14. General and/or Master Class falconers may remove nestlings from a nest or aerie in accordance with the following:
          1. Take of a raptor from the wild must be reported in five days from the date at which take occurred by entering the required information in the electronic database at http://permits.fws.gov/186A or by submitting a paper Form 3-186A to the Commission’s Falconry Coordinator.
          2. A falconer present at the capture site, even if another person captures the bird for him/her, is considered the person who removes the bird from the wild and is responsible for filing a Form 3-186A.
          3. If the falconer is not at the immediate location where the bird is taken from the wild, the person who removes the bird from the wild must be a General or Master falconer and must report taking of the bird. If that person then transfers the bird to the falconer, both must file a Form 3-186Areporting the transaction no later than five days after the transfer. The bird will count as one of the two raptors the person who took it from the wild is allowed to capture in any year. The bird will not count as a bird the falconer took from the wild. The person who takes the bird from the wild must report the take even if he or she promptly transfer the bird to another falconer.
          4. If a falconer has a long-term or permanent physical impairment that prevents him/her from attending the capture of a species for falconry, a general or Master Falconer may capture the bird for the impaired falconer. The impaired falconer must file a Form 3-186A reporting take of a wild bird and the bird counts against the impaired falconer’s total take of wild raptors for the year.
        15. Goshawks, Harris hawks, peregrine falcons, and gyrfalcons captured from the wild or acquired from a rehabilitator must be banded with a permanent non-reusable numbered U.S. Fish and Wildlife Service leg band provided to AGFC by the U.S. Fish and Wildlife; or implanted with an ISO-compliant microchip. Band numbers and or microchip information must be reported to both AGFC’s Falconry Coordinator and the U.S. Fish and Wildlife Service when the acquisition of the bird is reported by the falconer no later than 10 days after acquisition.
          1. EXCEPTION: If a falconer document that a raptor’s health or injury problems are caused by the band, that documentation must be submitted to the Commission’s Falconry Coordinator who will issue an exemption to the requirements for that raptor. The falconer must keep a copy of the exemption paperwork on his person when transporting or flying that raptor. If that bird is wild caught goshawk, Harris’s hawk, peregrine falcon, or gyrfalcon, the band must be replaced with an ISO-compliant microchip provided to the falconer through the Commission by the U.S. Fish and Wildlife Service.
        16. A raptor captured from the wild may not be banded with a seamless numbered band.
        17. Falconry bands may not be altered, defaced or counterfeited; however removal of the rear tab on a band on a raptor taken from the wild, and smoothing the surface without affecting the integrity of the band or the numbering on it is permissible.
        18. Take of eyas (nestling raptors incapable of flight) birds is allowed between January 1 and August 1 of each year.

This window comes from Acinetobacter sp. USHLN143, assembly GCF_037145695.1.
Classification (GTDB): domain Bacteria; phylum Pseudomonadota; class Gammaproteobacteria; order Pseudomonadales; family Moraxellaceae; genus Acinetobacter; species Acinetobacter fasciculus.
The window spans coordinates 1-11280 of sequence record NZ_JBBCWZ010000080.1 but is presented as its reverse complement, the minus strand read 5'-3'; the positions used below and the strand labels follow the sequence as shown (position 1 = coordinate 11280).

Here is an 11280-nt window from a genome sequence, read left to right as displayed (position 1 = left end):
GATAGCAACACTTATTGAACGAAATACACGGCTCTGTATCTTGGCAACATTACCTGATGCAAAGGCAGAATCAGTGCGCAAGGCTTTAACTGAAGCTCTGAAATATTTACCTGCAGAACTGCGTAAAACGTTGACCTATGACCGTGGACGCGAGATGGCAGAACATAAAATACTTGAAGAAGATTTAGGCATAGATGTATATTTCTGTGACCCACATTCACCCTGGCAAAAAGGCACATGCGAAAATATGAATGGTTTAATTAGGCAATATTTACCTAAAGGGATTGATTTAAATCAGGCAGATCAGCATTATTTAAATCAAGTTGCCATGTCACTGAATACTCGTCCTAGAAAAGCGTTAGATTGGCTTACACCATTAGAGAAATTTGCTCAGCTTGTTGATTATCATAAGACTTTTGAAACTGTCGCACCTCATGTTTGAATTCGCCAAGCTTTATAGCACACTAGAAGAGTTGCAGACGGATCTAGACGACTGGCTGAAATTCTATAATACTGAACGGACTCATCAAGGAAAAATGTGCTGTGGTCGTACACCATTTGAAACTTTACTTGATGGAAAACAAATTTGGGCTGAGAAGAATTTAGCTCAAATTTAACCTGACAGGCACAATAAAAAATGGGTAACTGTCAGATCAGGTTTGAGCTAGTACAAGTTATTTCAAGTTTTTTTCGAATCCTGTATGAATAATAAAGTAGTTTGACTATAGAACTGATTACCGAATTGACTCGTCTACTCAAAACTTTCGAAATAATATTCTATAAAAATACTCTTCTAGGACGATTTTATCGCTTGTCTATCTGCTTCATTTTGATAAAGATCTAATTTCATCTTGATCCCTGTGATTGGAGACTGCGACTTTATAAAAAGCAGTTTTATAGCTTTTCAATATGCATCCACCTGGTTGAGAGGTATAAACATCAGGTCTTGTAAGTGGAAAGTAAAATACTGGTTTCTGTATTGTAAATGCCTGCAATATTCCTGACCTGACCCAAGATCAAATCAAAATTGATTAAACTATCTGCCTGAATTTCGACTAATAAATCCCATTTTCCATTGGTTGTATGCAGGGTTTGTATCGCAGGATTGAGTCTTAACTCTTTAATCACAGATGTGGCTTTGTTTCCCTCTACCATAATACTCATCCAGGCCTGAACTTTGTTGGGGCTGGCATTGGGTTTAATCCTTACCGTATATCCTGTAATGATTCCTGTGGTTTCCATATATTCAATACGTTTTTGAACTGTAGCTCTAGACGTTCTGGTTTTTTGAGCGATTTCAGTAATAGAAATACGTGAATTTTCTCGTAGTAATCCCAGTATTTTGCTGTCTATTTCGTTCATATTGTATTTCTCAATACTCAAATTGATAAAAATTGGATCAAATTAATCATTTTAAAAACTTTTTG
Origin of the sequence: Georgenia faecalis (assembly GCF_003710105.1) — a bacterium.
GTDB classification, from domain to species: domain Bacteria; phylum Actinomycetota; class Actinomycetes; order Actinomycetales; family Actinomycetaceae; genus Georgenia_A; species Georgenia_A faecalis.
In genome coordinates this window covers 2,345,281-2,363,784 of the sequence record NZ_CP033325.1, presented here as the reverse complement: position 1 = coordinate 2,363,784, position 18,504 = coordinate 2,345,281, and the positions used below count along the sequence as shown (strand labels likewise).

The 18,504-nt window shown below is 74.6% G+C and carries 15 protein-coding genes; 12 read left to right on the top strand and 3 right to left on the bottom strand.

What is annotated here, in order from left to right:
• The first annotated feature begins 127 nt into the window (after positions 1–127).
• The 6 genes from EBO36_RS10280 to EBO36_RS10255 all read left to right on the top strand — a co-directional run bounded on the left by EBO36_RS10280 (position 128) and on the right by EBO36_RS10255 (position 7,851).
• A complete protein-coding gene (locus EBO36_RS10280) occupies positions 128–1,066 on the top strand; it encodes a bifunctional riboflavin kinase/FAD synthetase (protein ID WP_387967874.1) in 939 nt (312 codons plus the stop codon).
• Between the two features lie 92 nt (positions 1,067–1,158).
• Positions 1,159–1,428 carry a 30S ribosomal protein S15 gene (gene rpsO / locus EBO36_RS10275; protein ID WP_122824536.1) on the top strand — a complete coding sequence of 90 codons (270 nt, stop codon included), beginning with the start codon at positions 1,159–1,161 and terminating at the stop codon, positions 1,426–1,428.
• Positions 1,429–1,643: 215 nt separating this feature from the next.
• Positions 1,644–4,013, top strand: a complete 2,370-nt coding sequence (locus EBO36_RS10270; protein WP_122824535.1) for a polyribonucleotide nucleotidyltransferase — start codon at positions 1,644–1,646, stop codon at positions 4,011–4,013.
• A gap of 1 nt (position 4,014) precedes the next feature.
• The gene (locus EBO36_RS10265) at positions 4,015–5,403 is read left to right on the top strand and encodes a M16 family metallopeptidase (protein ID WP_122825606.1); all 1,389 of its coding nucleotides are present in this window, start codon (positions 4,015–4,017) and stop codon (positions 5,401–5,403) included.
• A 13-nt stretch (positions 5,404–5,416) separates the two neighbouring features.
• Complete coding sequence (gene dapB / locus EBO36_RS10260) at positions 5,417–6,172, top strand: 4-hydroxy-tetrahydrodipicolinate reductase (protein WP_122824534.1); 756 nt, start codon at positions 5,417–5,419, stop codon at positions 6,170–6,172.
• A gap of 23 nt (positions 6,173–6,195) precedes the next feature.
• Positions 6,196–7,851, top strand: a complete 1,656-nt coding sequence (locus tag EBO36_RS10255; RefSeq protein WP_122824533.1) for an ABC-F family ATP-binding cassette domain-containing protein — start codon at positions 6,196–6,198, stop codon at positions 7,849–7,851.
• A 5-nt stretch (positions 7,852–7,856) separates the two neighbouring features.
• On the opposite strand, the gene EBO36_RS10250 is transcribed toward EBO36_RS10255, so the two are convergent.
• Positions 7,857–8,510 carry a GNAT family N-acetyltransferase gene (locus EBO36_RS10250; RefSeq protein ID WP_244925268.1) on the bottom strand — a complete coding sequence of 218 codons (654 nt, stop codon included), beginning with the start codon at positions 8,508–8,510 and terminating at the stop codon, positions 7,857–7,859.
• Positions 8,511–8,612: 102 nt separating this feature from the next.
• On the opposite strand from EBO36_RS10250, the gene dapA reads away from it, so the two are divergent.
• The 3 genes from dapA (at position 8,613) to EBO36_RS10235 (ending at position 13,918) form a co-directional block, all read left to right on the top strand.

19. Take of passage (raptors fledged from the nest but less than 1 year of age) is allowed from June 15 through March 1.
        20. Take of raptors from the wild must be reported in 5 days from the date at which take occurred by entering the required information in the electronic database at http://permits.fws.gov/186A or by submitting a paper Form 3-186A to the Commission’s Falconry Coordinator.
      8. Permit Requirements: It shall be unlawful for holders of Falconry Permits to fail to comply with the following requirements regarding possession of raptors bred in captivity:
        1. Falconry raptors bred in captivity must be banded with a U.S. Fish and Wildlife Service seamless band or be micro-chipped.
        2. If the seamless band is removed or lost, the falconer must report it and request a replacement band from AGFC no less than 10 days after the band is removed or lost.
        3. The required information must be reported electronically (http://permits.fws.gov/186A) immediately upon rebanding or microchipping or by submitted federal Form 3-186-A to the AGFC Falconry Coordinator.
      9. Permit Requirements: It is unlawful for holders of Falconry Permits to fail to comply with the following requirements regarding possession of raptors transferred from migratory bird rehabilitators.
        1. Falconers may acquire a bird for falconry from a federally permitted migratory bird rehabilitator if the falconer is permitted to possess that species of bird for falconry. Acquisition of a bird from a rehabilitator will count as one of the raptors the falconer is permitted to take from the wild. Transfer to the falconer is at the discretion of the permitted rehabilitator. Falconer must report acquisition of the bird using the required reporting procedures.
      10. Permit Requirements: It is unlawful for holders of Falconry Permits to fail to comply with the following requirements regarding record keeping:
        1. Falconers must keep copies of all database submissions, including electronic and paper submissions, documenting take, transfer, loss, release, rebanding and/or microchipping of each falconry raptor until five years after the falconer has transferred or lost the bird, or the bird dies.